Paul Edmonds Salon, Battersea Power Station

I’ve often heard stylish friends mention Paul Edmonds as a hairdresser worth visiting, but it wasn’t until a few months ago when I was treated to a pre-Bafta party blow dry, that I noticed the care and attention the Paul Edmonds staff pay towards their clients.

Paul Edmonds salon

Last week I went to check out the newest branch of the Paul Edmonds empire, a super slick salon in Battersea Power Station. With a lot of building work still going on, the salon – though just a short walk from the main road – wasn’t easy to find. Eventually I reached it, and the staff were quick to welcome me, taking my heavy bags and offering me a drink.

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The salon is spacious and luxurious, with big mirrors and geometric windows. I particularly loved the fully reclining leather chairs in the hairwashing area, they were so comfortable I nearly fell asleep while having my hair washed!

Paul Edmonds salon

I was lucky to get Taylor as my colourist for the day. Taylor, though only 21, is known for her balayage skills, and won the L’Oreal Professional Star Award in 2018. Needless to say, I was in very safe hands so I let Taylor decide on a tactic to make my hair look more summery. We chatted away while Taylor painted sections of my hair with a half head of balayage.

Paul Edmonds at Battersea Power Station is the UK’s first exclusive Shu Uemura hair and beauty salon, a beauty brand I have always admired for their brilliant haircare and beauty products. After my colour, my hair was washed with the new Shu Uemura Ultimate Reset Shampoo (made of Japanese rice, and containing both proteins and moisture) – ideal for post colour washing. I also loved the Urban Moisture Conditioner which contains Moringa Oil for hydration and was indulgently massaged into my hair and scalp.

After washing, Lizzie cut and styled my hair. We decided on a minimal trim to bluntly level out the ends. Then she added a tousled wave with tongs and added texture and shine with a variety of products, including Shu Uemura Ample angora which gives volume (to prep the hair) and Shu Uemura Color Lustre dry cleaner which gives the grit you need for the beach wave effect. For additional shine I was taught that adding the Shu Uemura Essence Absolue on the mid lengths to ends of the hair, while drying the hair, is perfect.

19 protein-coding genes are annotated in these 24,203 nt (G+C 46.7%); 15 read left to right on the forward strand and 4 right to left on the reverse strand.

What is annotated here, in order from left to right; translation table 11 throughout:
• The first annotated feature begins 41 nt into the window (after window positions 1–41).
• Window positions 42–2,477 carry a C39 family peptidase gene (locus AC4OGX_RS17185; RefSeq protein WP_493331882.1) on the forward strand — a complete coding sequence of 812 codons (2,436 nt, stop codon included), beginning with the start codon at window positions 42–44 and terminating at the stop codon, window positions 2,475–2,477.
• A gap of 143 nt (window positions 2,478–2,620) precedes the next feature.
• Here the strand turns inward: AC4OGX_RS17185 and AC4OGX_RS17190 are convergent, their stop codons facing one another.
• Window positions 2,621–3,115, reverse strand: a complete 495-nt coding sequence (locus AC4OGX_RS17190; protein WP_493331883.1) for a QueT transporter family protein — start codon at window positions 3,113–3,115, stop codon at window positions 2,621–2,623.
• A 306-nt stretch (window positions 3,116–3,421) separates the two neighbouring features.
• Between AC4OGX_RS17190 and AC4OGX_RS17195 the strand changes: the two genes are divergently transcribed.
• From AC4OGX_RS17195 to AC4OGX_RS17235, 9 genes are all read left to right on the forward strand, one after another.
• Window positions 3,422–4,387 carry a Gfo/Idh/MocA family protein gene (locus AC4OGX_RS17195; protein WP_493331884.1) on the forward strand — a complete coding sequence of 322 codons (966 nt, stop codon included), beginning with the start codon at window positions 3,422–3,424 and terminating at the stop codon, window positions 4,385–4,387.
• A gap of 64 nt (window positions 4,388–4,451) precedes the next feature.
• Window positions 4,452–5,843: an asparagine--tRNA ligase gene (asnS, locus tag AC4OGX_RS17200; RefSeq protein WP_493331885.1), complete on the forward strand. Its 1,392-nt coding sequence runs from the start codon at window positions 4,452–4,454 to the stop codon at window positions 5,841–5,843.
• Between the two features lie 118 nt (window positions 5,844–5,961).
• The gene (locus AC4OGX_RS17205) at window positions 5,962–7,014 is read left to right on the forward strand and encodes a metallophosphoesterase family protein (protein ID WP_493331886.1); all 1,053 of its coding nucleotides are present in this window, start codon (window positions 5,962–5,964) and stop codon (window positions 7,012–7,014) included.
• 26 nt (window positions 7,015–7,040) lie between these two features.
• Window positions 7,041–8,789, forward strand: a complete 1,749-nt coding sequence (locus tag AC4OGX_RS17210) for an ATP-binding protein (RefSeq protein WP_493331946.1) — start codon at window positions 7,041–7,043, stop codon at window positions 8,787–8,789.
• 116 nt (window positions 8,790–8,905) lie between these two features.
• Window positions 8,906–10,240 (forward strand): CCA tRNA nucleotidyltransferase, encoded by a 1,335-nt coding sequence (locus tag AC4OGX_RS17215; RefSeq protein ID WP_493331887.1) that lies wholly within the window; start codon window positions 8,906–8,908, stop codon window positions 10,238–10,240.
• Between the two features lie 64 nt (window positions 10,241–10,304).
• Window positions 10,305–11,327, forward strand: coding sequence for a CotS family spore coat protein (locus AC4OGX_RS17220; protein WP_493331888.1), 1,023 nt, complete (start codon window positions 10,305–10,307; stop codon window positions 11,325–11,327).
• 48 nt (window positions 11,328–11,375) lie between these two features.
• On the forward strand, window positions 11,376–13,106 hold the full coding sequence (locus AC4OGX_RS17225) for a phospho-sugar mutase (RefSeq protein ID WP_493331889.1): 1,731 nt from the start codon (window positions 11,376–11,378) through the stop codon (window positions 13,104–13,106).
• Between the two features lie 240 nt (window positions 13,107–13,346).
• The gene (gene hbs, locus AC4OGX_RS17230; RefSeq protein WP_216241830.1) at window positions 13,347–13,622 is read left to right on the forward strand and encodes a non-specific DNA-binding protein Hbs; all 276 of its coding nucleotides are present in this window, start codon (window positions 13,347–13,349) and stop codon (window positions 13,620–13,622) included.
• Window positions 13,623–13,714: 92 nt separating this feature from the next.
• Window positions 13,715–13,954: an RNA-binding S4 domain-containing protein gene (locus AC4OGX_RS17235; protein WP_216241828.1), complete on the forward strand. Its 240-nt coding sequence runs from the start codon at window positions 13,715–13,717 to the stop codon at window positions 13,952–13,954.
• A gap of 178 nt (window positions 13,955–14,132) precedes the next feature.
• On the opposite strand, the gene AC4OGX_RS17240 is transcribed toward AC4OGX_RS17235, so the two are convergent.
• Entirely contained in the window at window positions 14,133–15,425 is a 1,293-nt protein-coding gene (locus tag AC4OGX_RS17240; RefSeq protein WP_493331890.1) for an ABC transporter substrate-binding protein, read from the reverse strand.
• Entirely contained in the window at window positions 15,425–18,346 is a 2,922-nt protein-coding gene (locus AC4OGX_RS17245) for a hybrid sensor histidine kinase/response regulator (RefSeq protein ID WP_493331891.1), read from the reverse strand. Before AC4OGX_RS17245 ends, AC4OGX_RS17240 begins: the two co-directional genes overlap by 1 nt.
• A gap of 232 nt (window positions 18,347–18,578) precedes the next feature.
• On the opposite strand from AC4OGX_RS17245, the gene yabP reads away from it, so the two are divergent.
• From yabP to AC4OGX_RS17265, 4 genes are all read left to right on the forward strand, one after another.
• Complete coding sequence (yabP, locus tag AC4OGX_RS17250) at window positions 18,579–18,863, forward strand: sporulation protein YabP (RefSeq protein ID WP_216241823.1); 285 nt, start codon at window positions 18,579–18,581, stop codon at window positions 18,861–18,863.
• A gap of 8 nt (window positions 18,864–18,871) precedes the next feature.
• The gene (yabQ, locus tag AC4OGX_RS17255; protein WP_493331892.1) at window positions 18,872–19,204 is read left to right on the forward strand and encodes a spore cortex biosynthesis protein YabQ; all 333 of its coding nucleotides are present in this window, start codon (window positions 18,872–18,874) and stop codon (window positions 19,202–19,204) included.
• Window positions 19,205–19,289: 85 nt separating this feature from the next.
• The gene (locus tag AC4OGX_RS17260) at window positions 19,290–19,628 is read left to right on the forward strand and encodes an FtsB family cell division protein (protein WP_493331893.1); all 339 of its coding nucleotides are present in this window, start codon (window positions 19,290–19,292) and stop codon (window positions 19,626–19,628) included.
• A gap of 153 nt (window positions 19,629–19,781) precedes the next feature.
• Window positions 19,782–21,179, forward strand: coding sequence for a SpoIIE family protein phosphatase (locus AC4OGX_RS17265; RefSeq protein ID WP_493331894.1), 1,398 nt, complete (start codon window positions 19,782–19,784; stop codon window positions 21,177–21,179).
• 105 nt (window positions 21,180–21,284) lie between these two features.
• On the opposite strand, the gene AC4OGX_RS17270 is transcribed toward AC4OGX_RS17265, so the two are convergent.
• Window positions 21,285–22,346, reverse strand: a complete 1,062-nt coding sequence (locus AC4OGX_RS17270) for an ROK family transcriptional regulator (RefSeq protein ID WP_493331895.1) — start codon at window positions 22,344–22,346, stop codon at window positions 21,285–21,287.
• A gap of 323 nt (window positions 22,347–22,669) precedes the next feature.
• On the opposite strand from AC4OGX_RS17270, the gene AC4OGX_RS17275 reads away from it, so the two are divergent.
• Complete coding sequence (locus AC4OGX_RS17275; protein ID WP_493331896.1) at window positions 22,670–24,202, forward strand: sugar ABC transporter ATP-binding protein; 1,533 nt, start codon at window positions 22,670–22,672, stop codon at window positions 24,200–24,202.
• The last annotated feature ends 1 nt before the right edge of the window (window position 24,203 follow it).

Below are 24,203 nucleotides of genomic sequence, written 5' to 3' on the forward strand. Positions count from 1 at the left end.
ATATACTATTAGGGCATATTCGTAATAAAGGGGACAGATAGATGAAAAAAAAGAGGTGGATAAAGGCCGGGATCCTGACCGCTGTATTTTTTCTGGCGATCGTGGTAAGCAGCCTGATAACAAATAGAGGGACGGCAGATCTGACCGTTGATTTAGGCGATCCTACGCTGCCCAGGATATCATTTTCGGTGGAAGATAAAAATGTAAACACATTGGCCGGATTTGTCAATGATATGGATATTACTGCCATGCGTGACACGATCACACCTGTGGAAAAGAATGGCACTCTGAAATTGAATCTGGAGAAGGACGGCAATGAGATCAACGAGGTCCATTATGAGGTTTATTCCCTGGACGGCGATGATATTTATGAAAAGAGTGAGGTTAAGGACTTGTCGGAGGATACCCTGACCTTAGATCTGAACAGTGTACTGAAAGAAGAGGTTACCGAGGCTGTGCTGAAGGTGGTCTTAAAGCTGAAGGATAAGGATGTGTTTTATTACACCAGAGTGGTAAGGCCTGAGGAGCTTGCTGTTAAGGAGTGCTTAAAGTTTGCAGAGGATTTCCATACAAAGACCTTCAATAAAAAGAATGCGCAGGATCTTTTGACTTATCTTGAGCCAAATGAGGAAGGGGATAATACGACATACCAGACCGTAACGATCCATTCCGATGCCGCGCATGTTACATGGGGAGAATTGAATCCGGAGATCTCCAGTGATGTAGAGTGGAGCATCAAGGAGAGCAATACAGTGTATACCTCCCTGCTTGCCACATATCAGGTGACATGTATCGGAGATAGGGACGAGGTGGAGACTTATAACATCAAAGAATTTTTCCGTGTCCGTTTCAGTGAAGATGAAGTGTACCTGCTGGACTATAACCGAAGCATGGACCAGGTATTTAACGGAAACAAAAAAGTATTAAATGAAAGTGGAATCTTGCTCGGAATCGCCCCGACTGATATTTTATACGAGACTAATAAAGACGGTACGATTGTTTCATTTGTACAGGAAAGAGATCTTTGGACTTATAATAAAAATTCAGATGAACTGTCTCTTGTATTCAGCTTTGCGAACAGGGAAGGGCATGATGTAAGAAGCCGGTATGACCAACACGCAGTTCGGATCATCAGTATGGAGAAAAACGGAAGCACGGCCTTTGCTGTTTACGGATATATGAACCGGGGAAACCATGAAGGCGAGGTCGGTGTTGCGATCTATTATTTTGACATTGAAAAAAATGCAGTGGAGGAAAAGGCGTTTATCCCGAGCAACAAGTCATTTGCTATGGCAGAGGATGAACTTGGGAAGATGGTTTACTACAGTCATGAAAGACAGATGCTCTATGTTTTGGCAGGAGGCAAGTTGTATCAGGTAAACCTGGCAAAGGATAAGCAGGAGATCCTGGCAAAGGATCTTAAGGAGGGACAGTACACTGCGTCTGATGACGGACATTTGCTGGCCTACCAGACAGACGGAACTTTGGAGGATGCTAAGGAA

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I left the salon feeling proud to show off my hair, and in the last week have had three unprompted compliments on my hair colour and shine.

This is a hairdressing brand which more than deserves its reputation as one of London’s leading hairdressers, and the new Battersea branch is a lovely location in South London to be pampered and preened at.

I was a guest of Paul Edmonds salon.

Book an appointment or buy any of the products here.

The Fife Arms, Braemar

When Hauser & Wirth announced they would be opening a hotel, everyone knew it would be momentous, exciting and imaginative, but The Fife Arms has exceeded all of our expectations. The illustrious Swiss art dealers Iwan and Manuela Wirth have had a house in the Scottish Highlands since 2011, after falling for the region’s beauty and local culture.

The area of Braemar, right in the middle of the Cairngorms National Park, has a long and rich history, and is just a few miles from the Royal Family’s Balmoral residence. Four years ago the powerhouse Wirth couple bought a mid 19th-century coaching inn with a vision of transforming it into a bold and beautiful luxury hotel paying tribute to the motifs and crafts of the area.

After a three year multi-million pound renovation the hotel has opened as a tremendous addition to the area for locals and reason alone for tourists to visit the Scottish Highlands.